12 shows stood tall in down year for television
By Frazier Moore
A couple of documentaries made the list.
NEW YORK — You’re doggone right it was a lousy year for TV! Take away that rollicking presidential race and the Olympics, and what have you got? Blame the writers strike at the start of 2008 and the economic meltdown now ringing it out — they’re convenient excuses.
But if the pool of excellence was shallower, that doesn’t mean a few shows didn’t stand tall. So instead of the top 10 shows, these dozen are as good as it gets any year:
“Breaking Bad”: A high school chemistry teacher with terminal cancer becomes a meth dealer to make ends meet. Even if unwittingly, this nervy AMC drama drives home a pair of powerful truths: Teachers are shamefully undervalued in America, and the country’s middle class is on the ropes.
“Larry Flynt”: The Right to Be Left Alone” (IFC) and “Roman Polanski: Wanted and Desired” (HBO): You can’t ask more from a documentary than for it to change your mind about something you thought you knew. These films correct the record on the man long vilified as America’s smut merchant, and on the film director convicted 30 years ago in a sex case involving an underage girl. Each film, in its own way, is a revelation.
“Late Late Show With Craig Ferguson”: Women want to be with him, men want to be him (and maybe vice versa), and everybody has a good time tuning in to him. Thanks to Ferguson, it’s a great day in America every night on CBS when this sublimely unhinged Scotsman ends the day with late night’s best talk show. (Jimmy Fallon, your work is cut out for you.)
“Lost”: This screwball ABC serial is better some seasons than others. This season’s was masterful, adding time travel to the show’s epic weirdness, and to its storytelling bag of tricks.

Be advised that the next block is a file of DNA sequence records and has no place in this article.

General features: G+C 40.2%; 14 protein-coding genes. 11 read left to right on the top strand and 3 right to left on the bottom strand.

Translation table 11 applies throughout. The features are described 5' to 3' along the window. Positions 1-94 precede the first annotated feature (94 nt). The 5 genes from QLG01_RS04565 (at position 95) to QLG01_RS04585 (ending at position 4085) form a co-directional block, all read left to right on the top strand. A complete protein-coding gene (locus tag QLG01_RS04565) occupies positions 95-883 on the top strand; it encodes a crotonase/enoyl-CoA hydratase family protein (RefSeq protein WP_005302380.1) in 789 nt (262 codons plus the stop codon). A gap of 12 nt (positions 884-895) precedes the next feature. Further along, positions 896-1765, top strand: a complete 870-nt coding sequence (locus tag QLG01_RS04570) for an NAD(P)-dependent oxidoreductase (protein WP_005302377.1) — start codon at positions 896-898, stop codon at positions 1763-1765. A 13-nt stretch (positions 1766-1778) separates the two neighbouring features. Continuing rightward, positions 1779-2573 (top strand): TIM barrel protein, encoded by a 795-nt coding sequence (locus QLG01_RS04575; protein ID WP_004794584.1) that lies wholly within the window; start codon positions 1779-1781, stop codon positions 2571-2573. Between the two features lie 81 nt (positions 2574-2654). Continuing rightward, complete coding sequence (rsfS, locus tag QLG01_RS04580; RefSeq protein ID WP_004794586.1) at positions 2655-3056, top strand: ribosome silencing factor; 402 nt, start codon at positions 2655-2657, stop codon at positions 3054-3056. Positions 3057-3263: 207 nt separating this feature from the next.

“Mad Men”: It was a second season for this AMC drama, a second brilliant display of Americana as viewed through the prism of a Manhattan advertising agency in the early 1960s.
“Recount”: A white-knuckle dramatization of the 2000 Florida ballot dispute, this HBO film takes an election that was never in doubt, and deftly keeps the viewer guessing who will end up in the White House.
“Secret Diary of a Call Girl”: Funny, sexy, glamorous, racy, smart, heartwarming, eye-opening, even downright educational, plus sexy. In the title role of Showtime’s tell-all comedy, Billie Piper has a strong rebuttal to the age-old saying, “Money can’t buy happiness.”
“The Shield”: For seven seasons, no drama series ever reached further with a surer hand than this FX cop saga. Then, with its finale, it reached even further and perpetrated near-perfection.
“Sons of Anarchy”: In its first season, this FX drama sizzled with its twist on “Sopranos” family values. But here the mobsters are members of an arms-dealing motorcycle club in less-than-charming Charming, Calif. Ron Perlman is terrific as the boss and, as his wife, Katey Segal could give Carmela Soprano a fright (Tony, too).
“30 Rock”: Zany, smart, irrepressible and sometimes just plain nuts, this NBC comedy is a behind-the-scenes romp through corporate chicanery and pop-culture foolishness. For 30 minutes weekly, Tina Fey and Company rock!
“The Wire”: Set in a forlorn version of Baltimore, this HBO drama had an unvarying message: What people do best when they form into groups is get in everybody else’s way. Wrapping up a five-season run, it was a sprawling, unforgettable feast of human fallibilities.